Jewish Time Jump: The Immigrant Experience (Module #1)
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Jewish Time Jump: The Immigrant Experience (Module #1)

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Lesson Summary:

The Jewish Time Jump: New York lesson plans were created by Jewish Women's Archive in partnership with ConverJent: Games for Learning. There are four modular lesson plans for 5-7 grade that can be used on their own, or in conjunction with the place-based augmented reality game Jewish Time Jump: New York which is currently available on iPhone and iPad.

The four lessons include:
The Immigrant Experience in NYC, 1880-1920 (Module #1)
Strikes and Unions (Module #2)
Judaism, Text Study, and Labor (Module #3)
Contemporary Labor Issues (Module #4)

In this module, students will consider the economic and social forces that shaped Jewish immigrants everyday lives and meet real-life workers and factory owners.

Enduring Understandings:

1. Individuals flee countries of origin to escape social, economic, religious, and political oppression.
2. While some immigrants were able to fulfill their dreams in America, others discovered that the opportunities they were searching for in the United States were not readily and equally available to all immigrants.
3. Access to work and a sustainable income were essential for immigrants to lead happy, healthy lives.

Essential Questions:

1. What motivated Jewish immigrants to move from their home countries to the United States?
2. What was it like to be a garment factory worker in early 20th century New York?
3. What was it like to be a garment factory owner in early 20th century New York?
4. How did employees’ and employers’ experiences differ from one another?
5. How did some young immigrants’ experiences differ from the experiences of young Jews today? 6. What aspects of work did immigrants find rewarding and what did they find challenging?

Be Inspired:The ideas included are offered as starting points as you and your students explore, discover and live the lessons. Be sure to elicit and encourage student and parent participation, consistently reinforcing the value being addressed. Allow lessons to authentically develop and change based on engagement and interests.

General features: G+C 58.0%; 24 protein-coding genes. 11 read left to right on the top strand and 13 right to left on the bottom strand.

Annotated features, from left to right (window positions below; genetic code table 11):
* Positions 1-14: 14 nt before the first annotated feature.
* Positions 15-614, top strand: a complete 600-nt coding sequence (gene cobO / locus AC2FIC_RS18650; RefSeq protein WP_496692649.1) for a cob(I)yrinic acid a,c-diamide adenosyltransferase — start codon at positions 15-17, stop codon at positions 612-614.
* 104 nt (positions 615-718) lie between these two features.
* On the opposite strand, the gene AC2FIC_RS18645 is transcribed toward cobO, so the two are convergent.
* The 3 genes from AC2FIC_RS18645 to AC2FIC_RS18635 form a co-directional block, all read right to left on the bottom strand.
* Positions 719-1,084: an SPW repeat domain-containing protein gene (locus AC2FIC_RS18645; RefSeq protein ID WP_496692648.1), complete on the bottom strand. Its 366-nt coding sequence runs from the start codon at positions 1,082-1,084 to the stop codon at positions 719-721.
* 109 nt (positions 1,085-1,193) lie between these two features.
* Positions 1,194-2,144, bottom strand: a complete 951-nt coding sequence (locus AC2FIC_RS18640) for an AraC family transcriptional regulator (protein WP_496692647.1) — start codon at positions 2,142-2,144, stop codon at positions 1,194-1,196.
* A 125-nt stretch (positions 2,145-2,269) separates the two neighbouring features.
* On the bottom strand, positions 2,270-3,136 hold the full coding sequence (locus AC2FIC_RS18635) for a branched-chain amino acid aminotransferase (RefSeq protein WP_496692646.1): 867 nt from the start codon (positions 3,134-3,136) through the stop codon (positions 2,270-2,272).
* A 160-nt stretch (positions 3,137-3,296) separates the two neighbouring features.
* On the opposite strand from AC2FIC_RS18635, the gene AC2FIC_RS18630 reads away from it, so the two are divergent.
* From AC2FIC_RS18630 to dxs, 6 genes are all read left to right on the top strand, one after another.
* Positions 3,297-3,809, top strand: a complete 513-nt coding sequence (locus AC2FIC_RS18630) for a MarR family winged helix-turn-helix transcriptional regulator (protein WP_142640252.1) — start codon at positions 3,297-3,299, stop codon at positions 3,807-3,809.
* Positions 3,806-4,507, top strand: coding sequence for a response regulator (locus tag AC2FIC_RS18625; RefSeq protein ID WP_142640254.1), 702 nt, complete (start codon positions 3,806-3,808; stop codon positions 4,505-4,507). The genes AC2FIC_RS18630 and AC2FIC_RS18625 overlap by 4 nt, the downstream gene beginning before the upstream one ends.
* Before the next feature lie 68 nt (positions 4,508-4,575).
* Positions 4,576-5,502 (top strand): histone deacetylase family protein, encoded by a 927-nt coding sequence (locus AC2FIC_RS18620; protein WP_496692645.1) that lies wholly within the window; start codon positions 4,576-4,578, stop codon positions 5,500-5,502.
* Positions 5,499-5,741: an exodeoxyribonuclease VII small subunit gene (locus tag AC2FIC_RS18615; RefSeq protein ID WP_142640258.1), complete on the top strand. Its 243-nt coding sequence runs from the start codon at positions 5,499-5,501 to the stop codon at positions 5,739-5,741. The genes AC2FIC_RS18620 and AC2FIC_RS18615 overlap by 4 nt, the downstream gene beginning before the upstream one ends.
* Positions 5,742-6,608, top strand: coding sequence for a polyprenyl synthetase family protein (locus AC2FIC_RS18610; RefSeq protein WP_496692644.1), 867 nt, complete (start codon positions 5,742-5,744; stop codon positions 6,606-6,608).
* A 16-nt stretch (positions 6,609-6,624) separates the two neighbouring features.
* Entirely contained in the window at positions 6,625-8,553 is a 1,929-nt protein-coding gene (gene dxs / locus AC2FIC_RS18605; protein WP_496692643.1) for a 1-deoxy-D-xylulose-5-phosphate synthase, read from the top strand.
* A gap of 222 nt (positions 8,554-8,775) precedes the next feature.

Lesson Plan Components

For the educatorJewish Thought, Text, and Traditionsmore

Jewish every dayIncorporate Jewish Valuesmore

Materials and resourcesmore


(accessible via link below, in "procedure" section)

  • Photos for Photo activity
  • Observations and Impressions Worksheet
  • Writing Letters Home Worksheet
  • A Day in the Life of a Teenager Worksheet
  • copies of primary sources for document study
  • white board or butcher paper
  • paper
  • pens/pencils


Explore, Discover, and More Extension and Reinforcement Activitiesmore

Music Connectionsmore

Evidence of Learningmore

• Students will know and be able to describe the reasons why some immigrants choose to leave their countries of origin.
• Students will be able to explain the benefits and challenges of moving to a new place to pursue freedom and economic opportunity.
• Students will be able to begin to articulate the different priorities and interests held by workers and employers.
• Students will know details about the experiences of immigrants living in New York tenements at the turn of the century.


Lesson Contributors

The Jewish Women’s Archive is a national public history organization dedicated to telling the stories of Jewish women and inspiring change and inclusivity in communities everywhere. The collections and encyclopedia on invite learners of all ages to connect with role models from history and today. Nearly 100 lesson plans for kids, families, and adults help Jewish educators weave stories about identity and activism into programs about Jewish values, holidays, and ritual. And, JWA’s professional development programs and trainings encourage educators to connect with one another to create new ways of engaging the communities they serve. As we say at JWA, “You cannot be what you cannot see,” so check us out anytime, anywhere, at